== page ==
Files sizes can quickly get out of control in Powerpoint files, especially when high-quality images and logos are included.
The file size of documents we simply present on a screen is seldom an issue; however if you plan to send, or post, heavily-branded files there is a cost with respect to email bottlenecks and memory limitations on handheld devices.
So it’s important to understand how to optimize the way your images are stored in Powerpoint, and take advantage of the built-in tools to compress the ‘heavy’ images so they travel well.
You’ll want to test several different levels of compression, to see the impact on quality (smaller file = lower-quality images). But a file intended to be shown only on a screen does not have to be built with the same resolution as a file being sent to a professional printer for magazine-quality output.
- When you crop an image, the ‘hidden’ parts are still stored in the file.
- When you resize an image, the original data that makes up that image is not changed (or reduced).
When you understand these two ideas, the two ways to making the file smaller begin to make a lot of sense. What we want to do is:
- Throw away the portions of images we have ‘cropped’ off; why store what we aren’t using?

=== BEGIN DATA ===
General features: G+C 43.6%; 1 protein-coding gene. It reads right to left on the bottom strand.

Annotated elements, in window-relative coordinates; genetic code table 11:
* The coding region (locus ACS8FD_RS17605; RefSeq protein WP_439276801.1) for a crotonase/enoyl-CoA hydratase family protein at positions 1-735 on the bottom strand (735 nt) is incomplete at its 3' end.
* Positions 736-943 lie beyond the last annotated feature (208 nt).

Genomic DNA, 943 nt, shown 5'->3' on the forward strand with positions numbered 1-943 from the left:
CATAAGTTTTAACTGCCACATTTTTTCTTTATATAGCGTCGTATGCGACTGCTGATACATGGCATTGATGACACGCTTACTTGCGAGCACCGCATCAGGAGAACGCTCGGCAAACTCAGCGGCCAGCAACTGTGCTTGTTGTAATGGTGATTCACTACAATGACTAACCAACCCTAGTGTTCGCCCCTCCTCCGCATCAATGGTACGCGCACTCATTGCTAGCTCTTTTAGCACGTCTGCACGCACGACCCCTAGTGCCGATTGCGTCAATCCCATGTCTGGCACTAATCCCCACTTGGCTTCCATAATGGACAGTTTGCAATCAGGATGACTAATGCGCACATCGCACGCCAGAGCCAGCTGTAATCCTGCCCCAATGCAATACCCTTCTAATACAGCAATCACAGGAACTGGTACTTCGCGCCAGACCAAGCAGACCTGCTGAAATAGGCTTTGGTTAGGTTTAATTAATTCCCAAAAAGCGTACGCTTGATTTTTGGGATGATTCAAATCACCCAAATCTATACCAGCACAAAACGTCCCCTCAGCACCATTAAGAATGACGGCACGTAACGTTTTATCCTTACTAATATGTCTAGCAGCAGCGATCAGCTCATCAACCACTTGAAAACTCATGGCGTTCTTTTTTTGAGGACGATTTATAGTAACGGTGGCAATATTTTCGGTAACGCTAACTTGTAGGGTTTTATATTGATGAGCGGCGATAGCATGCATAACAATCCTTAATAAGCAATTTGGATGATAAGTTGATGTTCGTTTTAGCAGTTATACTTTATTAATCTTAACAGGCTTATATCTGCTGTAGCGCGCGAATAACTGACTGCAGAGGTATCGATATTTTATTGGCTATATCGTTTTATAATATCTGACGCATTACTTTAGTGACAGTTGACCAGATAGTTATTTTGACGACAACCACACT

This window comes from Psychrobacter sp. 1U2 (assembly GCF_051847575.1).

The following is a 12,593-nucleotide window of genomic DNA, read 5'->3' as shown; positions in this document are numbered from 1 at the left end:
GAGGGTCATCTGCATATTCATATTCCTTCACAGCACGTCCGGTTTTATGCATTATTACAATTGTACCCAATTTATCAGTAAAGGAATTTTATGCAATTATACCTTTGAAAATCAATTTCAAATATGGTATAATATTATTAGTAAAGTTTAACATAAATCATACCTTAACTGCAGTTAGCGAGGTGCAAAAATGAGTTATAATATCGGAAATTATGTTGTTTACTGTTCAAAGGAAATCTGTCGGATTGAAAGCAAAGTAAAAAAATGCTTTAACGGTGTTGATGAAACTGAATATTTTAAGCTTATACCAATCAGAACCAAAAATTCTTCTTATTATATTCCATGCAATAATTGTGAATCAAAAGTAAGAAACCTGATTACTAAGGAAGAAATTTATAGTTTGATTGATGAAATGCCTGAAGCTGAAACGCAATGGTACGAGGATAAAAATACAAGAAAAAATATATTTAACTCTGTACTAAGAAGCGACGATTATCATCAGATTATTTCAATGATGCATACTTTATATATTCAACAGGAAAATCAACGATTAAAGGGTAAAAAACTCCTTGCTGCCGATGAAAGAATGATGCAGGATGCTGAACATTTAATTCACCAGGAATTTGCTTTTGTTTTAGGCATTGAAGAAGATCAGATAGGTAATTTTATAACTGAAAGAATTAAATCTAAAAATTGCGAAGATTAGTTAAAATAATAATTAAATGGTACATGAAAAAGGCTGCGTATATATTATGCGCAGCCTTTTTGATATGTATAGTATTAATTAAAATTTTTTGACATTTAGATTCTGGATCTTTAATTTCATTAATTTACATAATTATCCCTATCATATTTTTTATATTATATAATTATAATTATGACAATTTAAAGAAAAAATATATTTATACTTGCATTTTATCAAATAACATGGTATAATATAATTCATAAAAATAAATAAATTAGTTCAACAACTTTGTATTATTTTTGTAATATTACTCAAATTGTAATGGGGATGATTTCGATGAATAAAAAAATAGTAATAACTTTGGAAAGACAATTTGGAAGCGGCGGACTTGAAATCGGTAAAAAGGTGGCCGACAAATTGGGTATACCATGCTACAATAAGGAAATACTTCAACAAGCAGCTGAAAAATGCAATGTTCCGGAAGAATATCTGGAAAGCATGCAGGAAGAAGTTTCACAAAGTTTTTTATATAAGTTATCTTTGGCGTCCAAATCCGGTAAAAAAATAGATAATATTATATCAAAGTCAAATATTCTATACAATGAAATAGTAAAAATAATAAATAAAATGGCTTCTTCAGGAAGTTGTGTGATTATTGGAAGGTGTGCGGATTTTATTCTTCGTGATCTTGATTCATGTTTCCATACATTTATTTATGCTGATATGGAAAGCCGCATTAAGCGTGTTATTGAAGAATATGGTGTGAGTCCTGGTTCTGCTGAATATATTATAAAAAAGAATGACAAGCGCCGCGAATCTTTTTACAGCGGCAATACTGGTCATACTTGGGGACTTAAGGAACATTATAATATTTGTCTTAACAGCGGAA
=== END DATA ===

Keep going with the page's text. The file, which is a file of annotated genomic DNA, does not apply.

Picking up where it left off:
- Store images only at the resolution they need to be at, to display at the desired quality. So, an image that was originally 300dpi, then shrunk in dimensions in Powerpoint, is likely carrying a lot more data than is necessary for your intended audience.
So, how much do we throw away? That depends on the destination of the file. Powerpoint provides several levels of compression: 96dpi, 150dpi, 220dpi, 330dpi, and a fifth option that does not alter the compression — but only throws away those cropped portions of images you didn’t want to see anyway.
Here are Microsoft’s instructions for picture compression in Powerpoint:
“Reduce the file size of a picture” (microsoft.com)
Before you do this to all of your presentations, it is recommended that you make a backup of the original file — because once you use this feature, your images will not include cropped portions, or be at their original resolutions any more; so if you intend to make drastic edits to your design, you’ll probably want an uncompressed, full-resolution version to work from.